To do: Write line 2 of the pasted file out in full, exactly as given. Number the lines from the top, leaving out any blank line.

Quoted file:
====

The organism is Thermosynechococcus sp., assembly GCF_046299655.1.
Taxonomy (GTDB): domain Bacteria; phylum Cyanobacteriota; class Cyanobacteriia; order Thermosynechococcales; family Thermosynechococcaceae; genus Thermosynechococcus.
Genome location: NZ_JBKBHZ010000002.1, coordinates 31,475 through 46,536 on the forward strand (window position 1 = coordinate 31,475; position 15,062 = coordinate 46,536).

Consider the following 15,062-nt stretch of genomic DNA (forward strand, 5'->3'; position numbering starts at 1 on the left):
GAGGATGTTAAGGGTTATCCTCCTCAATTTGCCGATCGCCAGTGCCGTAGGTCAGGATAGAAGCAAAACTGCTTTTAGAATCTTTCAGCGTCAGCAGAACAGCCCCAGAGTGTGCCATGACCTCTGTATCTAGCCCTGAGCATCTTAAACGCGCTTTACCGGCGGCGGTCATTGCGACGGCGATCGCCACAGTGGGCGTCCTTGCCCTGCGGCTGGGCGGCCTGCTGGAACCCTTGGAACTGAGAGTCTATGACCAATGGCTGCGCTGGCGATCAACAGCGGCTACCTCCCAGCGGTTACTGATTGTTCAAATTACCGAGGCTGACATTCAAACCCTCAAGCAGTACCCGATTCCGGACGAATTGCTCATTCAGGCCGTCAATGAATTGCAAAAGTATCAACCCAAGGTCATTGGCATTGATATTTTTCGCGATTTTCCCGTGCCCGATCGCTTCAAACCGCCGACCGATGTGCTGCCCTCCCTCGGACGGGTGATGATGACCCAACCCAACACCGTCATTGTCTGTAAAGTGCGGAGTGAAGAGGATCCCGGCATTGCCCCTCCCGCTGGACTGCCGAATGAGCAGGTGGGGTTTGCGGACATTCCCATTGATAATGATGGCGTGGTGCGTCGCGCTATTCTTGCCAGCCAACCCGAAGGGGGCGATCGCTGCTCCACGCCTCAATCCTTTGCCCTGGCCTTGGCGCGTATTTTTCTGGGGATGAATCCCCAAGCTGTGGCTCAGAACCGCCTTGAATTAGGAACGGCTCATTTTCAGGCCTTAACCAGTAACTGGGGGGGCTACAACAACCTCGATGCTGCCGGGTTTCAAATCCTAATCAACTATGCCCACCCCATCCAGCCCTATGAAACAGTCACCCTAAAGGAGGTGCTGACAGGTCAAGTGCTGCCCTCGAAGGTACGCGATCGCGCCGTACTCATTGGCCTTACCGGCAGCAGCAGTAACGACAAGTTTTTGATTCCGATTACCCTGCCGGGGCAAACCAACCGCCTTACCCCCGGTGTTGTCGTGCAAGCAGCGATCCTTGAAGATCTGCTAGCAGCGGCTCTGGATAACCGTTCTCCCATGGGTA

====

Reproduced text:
Taxonomy (GTDB): domain Bacteria; phylum Cyanobacteriota; class Cyanobacteriia; order Thermosynechococcales; family Thermosynechococcaceae; genus Thermosynechococcus.